The report outlines the conclusions of a Scientific Consensus Workshop, convened by The Omega-3 Centre in April this year, analysing the body of evidence linking omega-3 nutrients to a critical role in the physical and mental wellbeing of children.

Dr Natalie Sinn, from the Nutritional Physiology Research Centre at the University of South Australia, contributed to the report saying there is strong evidence linking omega-3 nutrients to a number of structural and functional roles in the development of the brain.

"Long-chain omega-3 fatty acids found in fish and other foods are not only important for physical health, but also for healthy brain function and development. Omega-3s may help with learning problems and behavioral difficulties, particularly if children are excessively hyperactive, impulsive and have difficulty concentrating," Dr Sinn said.

Omega-3s benefit childhood disorders

"My own research has confirmed that up to 40-50% of children who suffer from symptoms associated with ADHD may improve with omega-3 supplementation over a 30 week period.

"This evidence is strong enough to suggest that healthcare professionals should consider long chain omega-3s as part of the treatment pathway for children with ADHD symptoms, which occur in many developmental disorders such as Asperger's Syndrome, dyspraxia, dyslexia and autism," Dr Sinn said.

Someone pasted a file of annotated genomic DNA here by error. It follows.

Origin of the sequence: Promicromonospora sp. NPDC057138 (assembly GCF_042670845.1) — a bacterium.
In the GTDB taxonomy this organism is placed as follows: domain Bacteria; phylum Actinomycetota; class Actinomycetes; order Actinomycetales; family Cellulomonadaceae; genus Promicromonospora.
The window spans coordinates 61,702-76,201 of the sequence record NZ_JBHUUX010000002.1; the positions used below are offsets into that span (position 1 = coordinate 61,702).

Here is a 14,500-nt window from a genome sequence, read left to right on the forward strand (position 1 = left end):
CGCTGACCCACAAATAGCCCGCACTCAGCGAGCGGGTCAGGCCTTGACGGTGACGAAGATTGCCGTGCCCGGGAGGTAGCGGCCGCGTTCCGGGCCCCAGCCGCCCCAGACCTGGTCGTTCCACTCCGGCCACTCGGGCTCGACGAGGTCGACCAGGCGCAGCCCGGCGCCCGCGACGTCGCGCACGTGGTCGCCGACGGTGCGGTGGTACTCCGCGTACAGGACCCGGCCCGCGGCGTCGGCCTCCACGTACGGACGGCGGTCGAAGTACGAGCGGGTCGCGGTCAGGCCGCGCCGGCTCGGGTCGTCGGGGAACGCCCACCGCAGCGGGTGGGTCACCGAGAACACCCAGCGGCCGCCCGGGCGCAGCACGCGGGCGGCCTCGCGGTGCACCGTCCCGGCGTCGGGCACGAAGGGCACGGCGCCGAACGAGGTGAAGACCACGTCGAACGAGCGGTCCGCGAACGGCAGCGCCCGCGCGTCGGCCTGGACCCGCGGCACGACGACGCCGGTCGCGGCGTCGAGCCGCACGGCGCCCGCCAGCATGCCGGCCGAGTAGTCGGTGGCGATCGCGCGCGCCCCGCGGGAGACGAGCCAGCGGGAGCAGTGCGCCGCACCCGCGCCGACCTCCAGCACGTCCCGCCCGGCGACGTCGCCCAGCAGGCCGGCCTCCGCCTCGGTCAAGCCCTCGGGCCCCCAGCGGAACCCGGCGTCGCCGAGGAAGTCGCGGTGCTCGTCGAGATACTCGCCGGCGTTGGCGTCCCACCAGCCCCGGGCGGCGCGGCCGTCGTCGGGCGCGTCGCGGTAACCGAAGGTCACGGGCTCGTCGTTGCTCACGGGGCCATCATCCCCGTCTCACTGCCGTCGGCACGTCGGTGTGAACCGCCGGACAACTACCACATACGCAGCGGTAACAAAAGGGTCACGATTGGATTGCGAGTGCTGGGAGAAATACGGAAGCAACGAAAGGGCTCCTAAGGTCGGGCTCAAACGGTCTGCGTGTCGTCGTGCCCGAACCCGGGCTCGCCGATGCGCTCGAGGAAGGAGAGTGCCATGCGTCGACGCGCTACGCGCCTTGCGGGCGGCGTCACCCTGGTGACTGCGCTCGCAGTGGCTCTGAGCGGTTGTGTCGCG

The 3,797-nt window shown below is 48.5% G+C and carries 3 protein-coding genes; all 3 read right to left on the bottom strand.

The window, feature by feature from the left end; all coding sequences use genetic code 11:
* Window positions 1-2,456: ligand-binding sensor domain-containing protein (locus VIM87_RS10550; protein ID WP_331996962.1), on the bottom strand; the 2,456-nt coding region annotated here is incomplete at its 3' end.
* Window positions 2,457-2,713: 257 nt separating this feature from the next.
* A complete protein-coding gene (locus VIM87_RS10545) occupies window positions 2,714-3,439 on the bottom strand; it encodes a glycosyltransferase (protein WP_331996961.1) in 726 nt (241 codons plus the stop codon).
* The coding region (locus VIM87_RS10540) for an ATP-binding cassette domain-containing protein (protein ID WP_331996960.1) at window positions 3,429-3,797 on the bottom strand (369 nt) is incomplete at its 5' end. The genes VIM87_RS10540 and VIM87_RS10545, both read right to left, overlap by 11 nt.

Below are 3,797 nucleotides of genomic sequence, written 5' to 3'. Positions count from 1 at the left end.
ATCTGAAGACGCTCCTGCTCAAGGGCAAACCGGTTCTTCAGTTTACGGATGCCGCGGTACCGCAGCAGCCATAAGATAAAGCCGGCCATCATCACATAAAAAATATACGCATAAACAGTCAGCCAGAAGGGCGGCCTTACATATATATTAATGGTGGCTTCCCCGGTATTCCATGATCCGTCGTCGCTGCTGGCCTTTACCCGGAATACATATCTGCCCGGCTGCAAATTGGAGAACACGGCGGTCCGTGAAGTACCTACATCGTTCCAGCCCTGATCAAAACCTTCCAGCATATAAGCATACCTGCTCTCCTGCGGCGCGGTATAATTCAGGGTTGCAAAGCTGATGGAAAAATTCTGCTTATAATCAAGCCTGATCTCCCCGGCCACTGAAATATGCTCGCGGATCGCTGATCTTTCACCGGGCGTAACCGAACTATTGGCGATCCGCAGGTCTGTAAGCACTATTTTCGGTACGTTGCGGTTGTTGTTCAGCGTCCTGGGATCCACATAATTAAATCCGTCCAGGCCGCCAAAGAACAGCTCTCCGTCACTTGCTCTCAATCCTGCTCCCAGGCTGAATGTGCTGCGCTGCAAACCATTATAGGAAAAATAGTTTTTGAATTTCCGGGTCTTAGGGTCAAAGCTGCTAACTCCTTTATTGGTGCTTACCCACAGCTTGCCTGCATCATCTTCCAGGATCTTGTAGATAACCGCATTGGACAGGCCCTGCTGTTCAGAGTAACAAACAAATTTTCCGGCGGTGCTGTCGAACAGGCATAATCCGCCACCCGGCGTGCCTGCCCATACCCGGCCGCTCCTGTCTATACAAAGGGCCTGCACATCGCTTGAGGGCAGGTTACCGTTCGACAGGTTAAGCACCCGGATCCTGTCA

Ms Wendy Morgan, Accredited Practicing Dietitian and Executive Director of The Omega-3 Centre, said omega-3s are a type of polyunsaturated fat. Our bodies can only convert very small amounts of the shorter chain omega-3s to the more effective long chain omega-3s, EPA and DHA, so most needs to come from our diet.

"Long chain omega-3s are essential nutrients for a number of health functions, and the report shows they are required by all cells in the body. They have a role in brain growth and development, behaviour and learning with emerging evidence of their role in bone health, asthma and mood," Ms Morgan said.

"We only need around one per cent of our total recommended fat intake to be long chain omega-3s, but most people still don't consume nearly enough despite having plenty of the other types of fat in their diets," she said.

The Scientific Consensus Workshop was born out of the need to better understand the role omega-3s have on children's health in Australia, with all experts agreeing they require far more omega-3s than current dietary intake research indicates.

"In this climate, where our children's health is at stake, the essential role omega-3 plays to ensure healthy physical and cognitive growth and development is just too important to ignore," Ms Morgan said.

"Australia rates highly when it comes to omega-3 research, and we are very glad to have had some of the world's foremost authorities contribute to the development of this scientific consensus paper. We want to raise community and government awareness and understanding of this key nutritional issue that affects us all", Ms Morgan said.

A summary of the Consensus Meeting outcomes, and excerpts of the report, are available on The Omega-3 Website: www.omega-3centre.com